The Patriots of Guantanamo
The Best Pension Deal in America
By Gar Smith
December 19, 2005
The Patriots of Guantanamo
The following article is a shorter version of an essay posted on CommonDreams on November 1, 2005. This statement was posted on the Global Research Web site in Canada, the Information Clearinghouse in the US and has appeared on Web sites in Saudi Arabia, Northern Ireland and Africa.
|Illegally detained prisoners at Camp X-Ray, the US prison at Guantanamo.|
There is a small band of men who are such firm believers in the protections of the Bill of Rights that they are willing to lay down their lives to defend these principles. They aren't soldiers or civil libertarians -- they are a group of "enemy combatants" confined in the gulag of Guantanamo.
All freedom-loving Americans should pause to consider the sacrifices of Fawzi al-Odah, Yousef Al Shehri, Abduhl-Rahman Shalabi, Mahid Al Joudi and 21 other detainees who are engaged in a withering hunger strike inside the prison cells of Guantanamo.
When Fawzi al-Odah was arrested in Pakistan in 2002, he was 25-years-old and he weighed a scant 139 pounds. Today al-Odah weighs 112 pounds. He has been on a fast since August 8 and now he is demanding that the feeding tube forced down his nose be removed so he can die and put an end to his suffering.
It is estimated that 540 men are imprisoned in Guantanamo without charges, without trial, without any hope of redress. Hunger strikes have been waged in Guantanamo since early 2002. The latest fast involved 76 prisoners. By late October, 26 detainees were still refusing food and 23 were being force-fed through tubes that, according to attorney Julia Tarver, have left some of her clients "vomiting up substantial amounts of blood."
Bill Goodman, Legal Director at the Center for Constitutional Rights (CCR) in New York, says "the Guantanamo hunger strikers are willing to die unless they get humane treatment, including some small measure of justice.... Bloody force-feeding with dirty tubes is barbaric."
Against all odd, these almost completely powerless prisoners have successfully employed the tactics of nonviolent resistance to win recognition for those basic human rights and civil liberties that all Americans claim as their patrimony.
On October 25, CCR lawyers won access to the detainees' medical records but Tarver remains concerned about her clients, "some of whom are young boys who have spent nearly four years without charge, isolated miles away from their families, and are rapidly losing hope that justice will ever prevail for them." Tarver reports that her clients continue to be subjected to verbal and physical abuse, medical maltreatment and unsanitary conditions.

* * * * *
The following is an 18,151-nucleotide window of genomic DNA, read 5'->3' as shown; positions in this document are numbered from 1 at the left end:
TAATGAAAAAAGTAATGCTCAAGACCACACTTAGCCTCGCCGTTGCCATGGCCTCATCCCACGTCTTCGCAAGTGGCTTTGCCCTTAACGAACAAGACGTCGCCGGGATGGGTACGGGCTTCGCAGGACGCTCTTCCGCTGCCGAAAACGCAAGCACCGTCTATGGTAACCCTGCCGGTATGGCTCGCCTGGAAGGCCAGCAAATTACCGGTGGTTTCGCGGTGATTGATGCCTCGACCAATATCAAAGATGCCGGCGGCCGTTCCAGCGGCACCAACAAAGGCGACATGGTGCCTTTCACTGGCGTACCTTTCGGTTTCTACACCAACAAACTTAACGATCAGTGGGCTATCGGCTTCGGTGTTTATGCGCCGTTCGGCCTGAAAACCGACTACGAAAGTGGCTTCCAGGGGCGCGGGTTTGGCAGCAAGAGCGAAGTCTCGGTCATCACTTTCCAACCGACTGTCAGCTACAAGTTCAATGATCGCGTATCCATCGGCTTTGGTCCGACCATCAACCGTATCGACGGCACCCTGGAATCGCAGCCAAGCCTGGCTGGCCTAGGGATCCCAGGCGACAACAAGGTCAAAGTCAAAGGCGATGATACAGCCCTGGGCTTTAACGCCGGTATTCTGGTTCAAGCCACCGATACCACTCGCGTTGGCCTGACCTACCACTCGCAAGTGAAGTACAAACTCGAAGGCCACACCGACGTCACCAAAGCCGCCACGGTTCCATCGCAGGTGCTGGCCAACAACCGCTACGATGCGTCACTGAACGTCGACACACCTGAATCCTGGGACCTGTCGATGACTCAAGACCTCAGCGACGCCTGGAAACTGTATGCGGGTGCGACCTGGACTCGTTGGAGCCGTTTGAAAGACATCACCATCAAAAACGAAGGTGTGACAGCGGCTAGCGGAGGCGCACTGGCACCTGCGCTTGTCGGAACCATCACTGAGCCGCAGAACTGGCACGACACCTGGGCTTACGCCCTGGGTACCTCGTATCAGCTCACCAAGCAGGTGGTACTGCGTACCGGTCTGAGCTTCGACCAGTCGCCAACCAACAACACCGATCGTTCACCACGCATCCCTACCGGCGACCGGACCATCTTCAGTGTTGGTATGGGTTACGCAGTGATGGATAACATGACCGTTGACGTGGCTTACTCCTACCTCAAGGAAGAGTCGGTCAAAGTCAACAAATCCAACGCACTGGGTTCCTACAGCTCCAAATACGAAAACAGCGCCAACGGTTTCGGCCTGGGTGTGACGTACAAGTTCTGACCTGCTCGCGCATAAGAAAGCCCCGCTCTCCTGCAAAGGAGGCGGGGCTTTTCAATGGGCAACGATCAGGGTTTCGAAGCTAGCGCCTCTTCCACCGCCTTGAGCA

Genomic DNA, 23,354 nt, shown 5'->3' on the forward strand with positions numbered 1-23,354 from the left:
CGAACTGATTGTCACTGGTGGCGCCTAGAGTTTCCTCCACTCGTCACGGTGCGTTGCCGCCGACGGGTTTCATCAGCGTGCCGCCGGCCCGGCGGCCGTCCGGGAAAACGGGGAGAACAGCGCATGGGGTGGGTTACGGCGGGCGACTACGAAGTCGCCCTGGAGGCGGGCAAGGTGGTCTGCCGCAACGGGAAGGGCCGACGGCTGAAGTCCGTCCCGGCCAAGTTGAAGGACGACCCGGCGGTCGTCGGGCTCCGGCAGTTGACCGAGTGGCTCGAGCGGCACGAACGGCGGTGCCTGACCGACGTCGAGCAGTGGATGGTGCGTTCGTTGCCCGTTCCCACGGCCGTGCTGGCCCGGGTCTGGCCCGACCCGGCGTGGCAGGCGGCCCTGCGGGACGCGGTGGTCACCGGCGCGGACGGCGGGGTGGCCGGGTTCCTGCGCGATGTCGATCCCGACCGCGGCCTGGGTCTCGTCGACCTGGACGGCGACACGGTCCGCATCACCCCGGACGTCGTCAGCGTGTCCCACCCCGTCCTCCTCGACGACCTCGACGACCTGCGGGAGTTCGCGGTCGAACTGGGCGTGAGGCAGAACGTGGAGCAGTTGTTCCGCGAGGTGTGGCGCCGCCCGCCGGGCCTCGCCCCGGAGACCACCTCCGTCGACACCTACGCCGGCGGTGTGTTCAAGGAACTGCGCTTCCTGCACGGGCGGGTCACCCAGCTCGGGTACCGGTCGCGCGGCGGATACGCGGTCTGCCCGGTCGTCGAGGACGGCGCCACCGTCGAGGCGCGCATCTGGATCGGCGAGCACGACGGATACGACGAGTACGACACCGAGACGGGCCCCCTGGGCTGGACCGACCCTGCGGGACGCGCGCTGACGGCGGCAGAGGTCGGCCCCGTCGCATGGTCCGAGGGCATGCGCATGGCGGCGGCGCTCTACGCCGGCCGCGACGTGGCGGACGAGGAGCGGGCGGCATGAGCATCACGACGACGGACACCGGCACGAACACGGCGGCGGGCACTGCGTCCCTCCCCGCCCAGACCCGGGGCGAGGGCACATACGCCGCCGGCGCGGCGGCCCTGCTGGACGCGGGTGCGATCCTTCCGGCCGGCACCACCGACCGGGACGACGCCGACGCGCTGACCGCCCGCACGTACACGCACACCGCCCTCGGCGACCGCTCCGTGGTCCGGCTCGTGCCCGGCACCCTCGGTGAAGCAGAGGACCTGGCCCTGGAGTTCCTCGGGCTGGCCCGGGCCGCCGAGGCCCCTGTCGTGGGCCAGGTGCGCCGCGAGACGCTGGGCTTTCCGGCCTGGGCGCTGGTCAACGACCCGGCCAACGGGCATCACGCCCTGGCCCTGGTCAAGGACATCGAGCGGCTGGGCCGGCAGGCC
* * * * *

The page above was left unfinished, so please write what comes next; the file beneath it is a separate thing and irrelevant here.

The Legal Limbo of an Unnecessary War
The US declared war on Afghanistan ostensibly because the Taliban government refused to turn over Osama bin Laden to the US. Washington unleashed a rain of bombs with the declared goal of toppling the Taliban. In the process, the US arrested hundreds of Afghan and Islamic fighters who took up arms to resist the attacks.
We now know that some of these men were just luckless individuals who were pulled from taxi cabs or marched from their homes to be handed over to US soldiers as "Taliban fighters" -- in exchange for tempting bounties of Pentagon cash.
Three British men released in February 2004, complained of being stripped, chained to the floor for 18 hours a day, placed in isolation and threatened with dogs. During their detention, they all confessed to crimes. They were only released after the British government proved that all three had actually been in Britain at the time of their alleged "crimes."
CCR President Michael Ratner cites the case as proof that coercive interrogation doesn't work: "You get people willing to say anything because they want the torture or the inhumane treatment to end."
"We're Going to Go to the Dark Side Now"
In the Post-9/11 world, Vice President Dick Cheney memorably told Meet the Press: "We're going to have to go to the dark side now."
As a resutlt, Ratner notes, the US is "no longer a country of law.... 'Taking off the gloves' means literally erasing the Constitution and the protections against torture."